Before your business gets started, you’ll need to have some idea of how you think it will perform, so draft a simple forecast that you can use to work towards. Calculate what your revenue will be and contrast it with your projected costs - and if you’re not making a profit, work out how to address the balance.
But don’t be over-optimistic with your estimates. There’s no point in saying your business will be making tens of thousands of pounds in a matter of months unless it’s actually likely to do so, as this will dramatically skew your figures. Remember - wishful thinking has no place in your forecast, because if you overestimate your potential earnings, you may risk running out of cash.
It’s tempting to get sidetracked by the day-to-day running of your business and ignore the less interesting parts, such as bookkeeping. Don’t do this! You need to stay on top of your books so that you have all of the necessary information at hand about how your business is performing.
Make sure you keep your receipts and log your expenses properly, otherwise you’ll face a nightmare when you’re doing your tax return. If you have the resources, you may want to consider hiring a professional bookkeeper - or alternatively use an online accounting system, so you can input your financial data regularly and have a regular at-a-glance overview of how your business is performing.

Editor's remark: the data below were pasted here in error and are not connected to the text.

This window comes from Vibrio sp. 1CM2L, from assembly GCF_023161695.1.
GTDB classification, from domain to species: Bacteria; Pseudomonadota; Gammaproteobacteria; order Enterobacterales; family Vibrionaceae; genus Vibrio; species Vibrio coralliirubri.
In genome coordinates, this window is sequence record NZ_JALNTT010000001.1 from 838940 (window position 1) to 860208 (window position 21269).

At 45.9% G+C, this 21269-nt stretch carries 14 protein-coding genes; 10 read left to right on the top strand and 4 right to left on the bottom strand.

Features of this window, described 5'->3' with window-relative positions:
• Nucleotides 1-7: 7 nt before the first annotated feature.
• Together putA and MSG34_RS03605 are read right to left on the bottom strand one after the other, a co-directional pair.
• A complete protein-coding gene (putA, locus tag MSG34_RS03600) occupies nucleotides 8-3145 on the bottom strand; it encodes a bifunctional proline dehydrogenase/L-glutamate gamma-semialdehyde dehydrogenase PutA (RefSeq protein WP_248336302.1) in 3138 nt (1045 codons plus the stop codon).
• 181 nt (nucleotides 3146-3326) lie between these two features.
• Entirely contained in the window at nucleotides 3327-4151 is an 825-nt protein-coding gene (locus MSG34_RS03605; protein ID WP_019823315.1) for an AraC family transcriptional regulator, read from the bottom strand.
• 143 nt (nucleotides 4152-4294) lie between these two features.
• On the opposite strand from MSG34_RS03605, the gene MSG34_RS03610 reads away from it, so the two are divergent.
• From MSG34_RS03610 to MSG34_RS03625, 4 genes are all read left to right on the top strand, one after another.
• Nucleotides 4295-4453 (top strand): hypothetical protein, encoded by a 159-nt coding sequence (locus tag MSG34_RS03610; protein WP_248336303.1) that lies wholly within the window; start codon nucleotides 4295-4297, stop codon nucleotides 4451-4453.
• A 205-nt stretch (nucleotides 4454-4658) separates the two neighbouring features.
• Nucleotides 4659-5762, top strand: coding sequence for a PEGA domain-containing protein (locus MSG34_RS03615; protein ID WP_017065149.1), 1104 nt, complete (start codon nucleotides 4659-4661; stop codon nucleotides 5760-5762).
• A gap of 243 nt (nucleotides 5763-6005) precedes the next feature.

If you need to incur any expenses when setting up your business, make sure you review your options. Don’t be tempted to just go with the cheapest price, but it’s also unwise to pay top-of-the-range prices unless you’re 100% certain your business can afford to do so. It could be that a lower cost alternative would work just as well without having any negative effect on your business.
For example, you may think those state-of-the-art business cards are essential, but are there less costly options that look just as good? Obviously it’s important not to scrimp and opt for something cheap that could be detrimental to your business’s reputation, but is there a good quality alternative to the top-of-the-range option?